You may have read about my difficulties and the subsequent misunderstanding which lead to me spending some time in police custody over there. I had travelled to Bulawayo, Zimbabwe’s second city, for the culmination of a big community project (outside of my Radio 3 work) organised in part by a charity of which I am a trustee. The event was a triumph; 500 children from dozen schools, mainly from Bulawayo’s poorest area, the Western Suburbs, worked with a several UK based choral leaders, and composer Richard Sisson, culminating in a cantata championing the fate of Africa’s 5 most threatened carnivores – Lion, Leopard, Cheetah, Hyena and Wild Dog.
The vast cast performed magnificently, encouraged further by visiting artists including the Ferrier prize winning baritone Njabulo Madlala, the great inspirer and singer Mary King, and the terrific flautist Juliette Bausor. It was a thrilling event. The days that followed, in police custody, provided much time for thought, and, once transferred to hospital, opportunities for discussion about future projects. I look forward to returning soon and playing a small role in facilitating even wider access to the joys and disciplines of music.
There were several occasions during my unexpected week when I had access to Twitter and email, and it was very uplifting to find so many messages of support from you, my Radio 3 listeners, and for that my greatest thanks. As anyone who has visited Africa knows, the continent rises early. The main hospital visiting hours were 6 – 6.30am; one friend woke me even earlier than that on my birthday, clutching an enormous chocolate cake. Maybe the return to early starts won’t be so hard after all.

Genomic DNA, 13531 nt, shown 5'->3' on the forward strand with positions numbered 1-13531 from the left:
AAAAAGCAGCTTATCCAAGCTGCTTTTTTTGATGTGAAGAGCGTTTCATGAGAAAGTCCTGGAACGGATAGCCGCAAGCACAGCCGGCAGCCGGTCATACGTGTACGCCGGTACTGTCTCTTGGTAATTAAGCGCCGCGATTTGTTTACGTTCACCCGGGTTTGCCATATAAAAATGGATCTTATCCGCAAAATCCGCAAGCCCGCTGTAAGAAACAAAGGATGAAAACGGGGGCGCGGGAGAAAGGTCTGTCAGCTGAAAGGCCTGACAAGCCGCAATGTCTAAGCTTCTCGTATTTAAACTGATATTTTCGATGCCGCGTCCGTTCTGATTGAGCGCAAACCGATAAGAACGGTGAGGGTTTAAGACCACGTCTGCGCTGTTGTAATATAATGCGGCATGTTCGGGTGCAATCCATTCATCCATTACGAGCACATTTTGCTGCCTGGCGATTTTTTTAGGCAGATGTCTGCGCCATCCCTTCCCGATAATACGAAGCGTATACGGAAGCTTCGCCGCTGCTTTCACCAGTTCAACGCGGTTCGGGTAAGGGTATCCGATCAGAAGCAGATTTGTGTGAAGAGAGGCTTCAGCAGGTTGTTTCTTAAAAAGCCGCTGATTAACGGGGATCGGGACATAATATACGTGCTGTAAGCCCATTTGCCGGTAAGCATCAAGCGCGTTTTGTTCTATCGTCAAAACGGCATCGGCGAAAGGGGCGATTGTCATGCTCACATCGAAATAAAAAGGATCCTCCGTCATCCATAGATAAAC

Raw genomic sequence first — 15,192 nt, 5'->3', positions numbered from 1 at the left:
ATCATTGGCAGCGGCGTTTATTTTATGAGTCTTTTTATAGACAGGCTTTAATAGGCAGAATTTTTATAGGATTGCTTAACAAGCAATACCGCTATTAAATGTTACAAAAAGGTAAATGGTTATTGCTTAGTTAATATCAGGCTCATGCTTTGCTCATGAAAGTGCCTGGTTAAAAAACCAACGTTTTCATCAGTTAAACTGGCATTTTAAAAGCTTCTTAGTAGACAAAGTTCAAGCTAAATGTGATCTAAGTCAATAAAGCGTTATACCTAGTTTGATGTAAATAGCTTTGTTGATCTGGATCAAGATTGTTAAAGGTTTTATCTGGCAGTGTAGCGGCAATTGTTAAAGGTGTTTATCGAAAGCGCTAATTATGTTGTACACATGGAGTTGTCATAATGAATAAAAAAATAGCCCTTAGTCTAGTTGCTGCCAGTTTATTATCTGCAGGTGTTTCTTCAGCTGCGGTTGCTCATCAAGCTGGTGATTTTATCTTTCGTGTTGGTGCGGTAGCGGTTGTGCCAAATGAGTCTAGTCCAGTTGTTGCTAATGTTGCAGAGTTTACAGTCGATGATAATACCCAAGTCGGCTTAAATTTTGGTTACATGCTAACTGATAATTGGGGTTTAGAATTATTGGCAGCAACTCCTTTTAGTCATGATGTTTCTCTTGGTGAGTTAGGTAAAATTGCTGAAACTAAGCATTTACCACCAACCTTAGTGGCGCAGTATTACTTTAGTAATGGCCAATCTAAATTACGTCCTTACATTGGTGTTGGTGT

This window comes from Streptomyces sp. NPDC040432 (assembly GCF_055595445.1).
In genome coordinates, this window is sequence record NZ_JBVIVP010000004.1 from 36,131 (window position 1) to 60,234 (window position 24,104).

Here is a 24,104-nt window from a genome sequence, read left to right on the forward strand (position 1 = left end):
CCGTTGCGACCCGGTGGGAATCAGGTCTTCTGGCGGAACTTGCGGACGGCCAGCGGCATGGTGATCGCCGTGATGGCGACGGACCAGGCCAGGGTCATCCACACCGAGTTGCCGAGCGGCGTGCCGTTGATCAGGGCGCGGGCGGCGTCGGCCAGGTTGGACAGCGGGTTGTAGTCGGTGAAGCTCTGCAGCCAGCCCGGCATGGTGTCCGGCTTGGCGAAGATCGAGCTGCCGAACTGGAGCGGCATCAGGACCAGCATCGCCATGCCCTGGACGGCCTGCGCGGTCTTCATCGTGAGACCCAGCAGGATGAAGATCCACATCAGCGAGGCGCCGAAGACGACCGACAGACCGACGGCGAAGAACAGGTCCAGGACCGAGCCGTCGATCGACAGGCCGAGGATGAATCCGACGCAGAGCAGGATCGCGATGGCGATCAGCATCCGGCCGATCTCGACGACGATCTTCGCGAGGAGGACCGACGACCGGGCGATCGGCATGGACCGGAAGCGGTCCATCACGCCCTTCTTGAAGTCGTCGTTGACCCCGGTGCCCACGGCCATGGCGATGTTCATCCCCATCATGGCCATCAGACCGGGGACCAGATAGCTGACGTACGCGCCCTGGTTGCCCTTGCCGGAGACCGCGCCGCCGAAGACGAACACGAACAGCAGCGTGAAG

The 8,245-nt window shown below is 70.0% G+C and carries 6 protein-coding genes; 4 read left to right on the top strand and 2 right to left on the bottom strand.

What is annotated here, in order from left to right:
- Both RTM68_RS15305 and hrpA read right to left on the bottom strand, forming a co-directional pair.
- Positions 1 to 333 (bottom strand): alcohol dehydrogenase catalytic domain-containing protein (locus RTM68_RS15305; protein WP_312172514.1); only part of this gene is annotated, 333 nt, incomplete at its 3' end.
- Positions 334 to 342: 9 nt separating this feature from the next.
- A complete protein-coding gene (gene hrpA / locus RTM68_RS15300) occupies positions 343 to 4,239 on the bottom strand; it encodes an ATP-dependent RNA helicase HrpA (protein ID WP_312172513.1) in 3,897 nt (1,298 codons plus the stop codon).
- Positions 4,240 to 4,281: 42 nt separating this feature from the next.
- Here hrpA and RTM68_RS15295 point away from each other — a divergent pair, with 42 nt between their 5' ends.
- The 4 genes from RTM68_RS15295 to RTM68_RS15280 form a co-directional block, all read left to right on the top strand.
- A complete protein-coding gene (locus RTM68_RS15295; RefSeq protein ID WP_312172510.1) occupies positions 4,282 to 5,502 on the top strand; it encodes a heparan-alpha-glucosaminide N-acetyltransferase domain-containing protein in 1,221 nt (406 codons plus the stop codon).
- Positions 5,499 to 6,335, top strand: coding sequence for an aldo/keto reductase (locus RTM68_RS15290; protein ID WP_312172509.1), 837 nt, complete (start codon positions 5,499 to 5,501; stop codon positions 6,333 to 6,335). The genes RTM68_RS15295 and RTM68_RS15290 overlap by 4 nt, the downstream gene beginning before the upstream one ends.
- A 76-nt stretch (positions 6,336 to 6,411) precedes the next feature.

Petroc will return to BBC Radio3 Breakfast Tuesday 5th June.
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Philip Billson, Series Producer of Radio 3’s long-running Choral Evensong, comments on recent technical problems which have affected the broadcasts
As always at 3.30pm on Wednesday I was looking forward to Choral Evensong – this week from New College Oxford. And as usual, due attention had been given to ensuring every aspect of the programme was in good order. Our transmission lines had been tested for a full hour first thing and everything was in place as usual for the broadcast.
As one of the longest running programmes on BBC Radio, Choral Evensong has a track record of broadcasting excellence. So why, you might ask, have there been a few technical hitches in the last few weeks? It would be somewhat less frustrating had there been a single cause, enabling us to concentrate on one particular fix, but it seems the recent disruption has been caused by a number of differing events.